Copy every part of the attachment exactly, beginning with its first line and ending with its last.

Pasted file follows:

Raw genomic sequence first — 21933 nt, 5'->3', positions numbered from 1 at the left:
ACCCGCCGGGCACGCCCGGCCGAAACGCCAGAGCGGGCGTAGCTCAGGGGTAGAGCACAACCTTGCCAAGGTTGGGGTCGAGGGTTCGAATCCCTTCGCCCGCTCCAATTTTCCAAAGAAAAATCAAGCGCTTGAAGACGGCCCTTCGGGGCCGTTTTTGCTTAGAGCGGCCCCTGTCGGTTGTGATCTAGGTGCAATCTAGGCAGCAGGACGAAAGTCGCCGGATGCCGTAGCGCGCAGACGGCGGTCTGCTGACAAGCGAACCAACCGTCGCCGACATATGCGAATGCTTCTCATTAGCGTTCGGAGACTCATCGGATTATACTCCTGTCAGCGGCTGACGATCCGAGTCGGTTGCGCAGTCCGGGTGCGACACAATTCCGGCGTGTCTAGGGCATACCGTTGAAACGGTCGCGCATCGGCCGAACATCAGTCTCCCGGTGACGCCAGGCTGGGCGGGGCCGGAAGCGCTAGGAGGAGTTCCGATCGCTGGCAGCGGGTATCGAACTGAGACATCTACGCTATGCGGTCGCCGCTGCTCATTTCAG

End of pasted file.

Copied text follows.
Raw genomic sequence first — 21933 nt, 5'->3', positions numbered from 1 at the left:
ACCCGCCGGGCACGCCCGGCCGAAACGCCAGAGCGGGCGTAGCTCAGGGGTAGAGCACAACCTTGCCAAGGTTGGGGTCGAGGGTTCGAATCCCTTCGCCCGCTCCAATTTTCCAAAGAAAAATCAAGCGCTTGAAGACGGCCCTTCGGGGCCGTTTTTGCTTAGAGCGGCCCCTGTCGGTTGTGATCTAGGTGCAATCTAGGCAGCAGGACGAAAGTCGCCGGATGCCGTAGCGCGCAGACGGCGGTCTGCTGACAAGCGAACCAACCGTCGCCGACATATGCGAATGCTTCTCATTAGCGTTCGGAGACTCATCGGATTATACTCCTGTCAGCGGCTGACGATCCGAGTCGGTTGCGCAGTCCGGGTGCGACACAATTCCGGCGTGTCTAGGGCATACCGTTGAAACGGTCGCGCATCGGCCGAACATCAGTCTCCCGGTGACGCCAGGCTGGGCGGGGCCGGAAGCGCTAGGAGGAGTTCCGATCGCTGGCAGCGGGTATCGAACTGAGACATCTACGCTATGCGGTCGCCGCTGCTCATTTCAG